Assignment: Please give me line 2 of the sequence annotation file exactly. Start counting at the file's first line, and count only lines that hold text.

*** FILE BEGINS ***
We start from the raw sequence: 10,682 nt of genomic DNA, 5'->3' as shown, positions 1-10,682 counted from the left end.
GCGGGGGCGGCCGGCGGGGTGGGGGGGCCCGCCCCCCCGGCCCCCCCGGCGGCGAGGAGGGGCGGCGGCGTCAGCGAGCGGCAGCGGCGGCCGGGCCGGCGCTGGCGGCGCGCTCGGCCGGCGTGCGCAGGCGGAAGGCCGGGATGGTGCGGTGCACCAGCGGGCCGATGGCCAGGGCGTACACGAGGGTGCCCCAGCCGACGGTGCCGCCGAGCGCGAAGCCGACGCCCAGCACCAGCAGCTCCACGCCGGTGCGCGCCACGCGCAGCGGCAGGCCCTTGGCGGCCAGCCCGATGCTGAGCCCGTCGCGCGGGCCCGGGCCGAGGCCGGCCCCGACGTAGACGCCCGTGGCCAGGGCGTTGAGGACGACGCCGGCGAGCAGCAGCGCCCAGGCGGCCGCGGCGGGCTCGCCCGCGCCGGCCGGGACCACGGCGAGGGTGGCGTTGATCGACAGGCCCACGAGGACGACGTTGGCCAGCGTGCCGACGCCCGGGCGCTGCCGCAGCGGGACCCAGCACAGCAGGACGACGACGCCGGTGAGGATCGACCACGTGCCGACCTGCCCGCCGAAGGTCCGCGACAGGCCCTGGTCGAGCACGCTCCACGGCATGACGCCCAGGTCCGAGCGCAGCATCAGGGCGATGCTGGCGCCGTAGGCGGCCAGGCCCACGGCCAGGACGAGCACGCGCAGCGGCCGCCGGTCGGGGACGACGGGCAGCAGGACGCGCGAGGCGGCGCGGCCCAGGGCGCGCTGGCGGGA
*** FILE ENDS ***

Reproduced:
GCGGGGGCGGCCGGCGGGGTGGGGGGGCCCGCCCCCCCGGCCCCCCCGGCGGCGAGGAGGGGCGGCGGCGTCAGCGAGCGGCAGCGGCGGCCGGGCCGGCGCTGGCGGCGCGCTCGGCCGGCGTGCGCAGGCGGAAGGCCGGGATGGTGCGGTGCACCAGCGGGCCGATGGCCAGGGCGTACACGAGGGTGCCCCAGCCGACGGTGCCGCCGAGCGCGAAGCCGACGCCCAGCACCAGCAGCTCCACGCCGGTGCGCGCCACGCGCAGCGGCAGGCCCTTGGCGGCCAGCCCGATGCTGAGCCCGTCGCGCGGGCCCGGGCCGAGGCCGGCCCCGACGTAGACGCCCGTGGCCAGGGCGTTGAGGACGACGCCGGCGAGCAGCAGCGCCCAGGCGGCCGCGGCGGGCTCGCCCGCGCCGGCCGGGACCACGGCGAGGGTGGCGTTGATCGACAGGCCCACGAGGACGACGTTGGCCAGCGTGCCGACGCCCGGGCGCTGCCGCAGCGGGACCCAGCACAGCAGGACGACGACGCCGGTGAGGATCGACCACGTGCCGACCTGCCCGCCGAAGGTCCGCGACAGGCCCTGGTCGAGCACGCTCCACGGCATGACGCCCAGGTCCGAGCGCAGCATCAGGGCGATGCTGGCGCCGTAGGCGGCCAGGCCCACGGCCAGGACGAGCACGCGCAGCGGCCGCCGGTCGGGGACGACGGGCAGCAGGACGCGCGAGGCGGCGCGGCCCAGGGCGCGCTGGCGGGA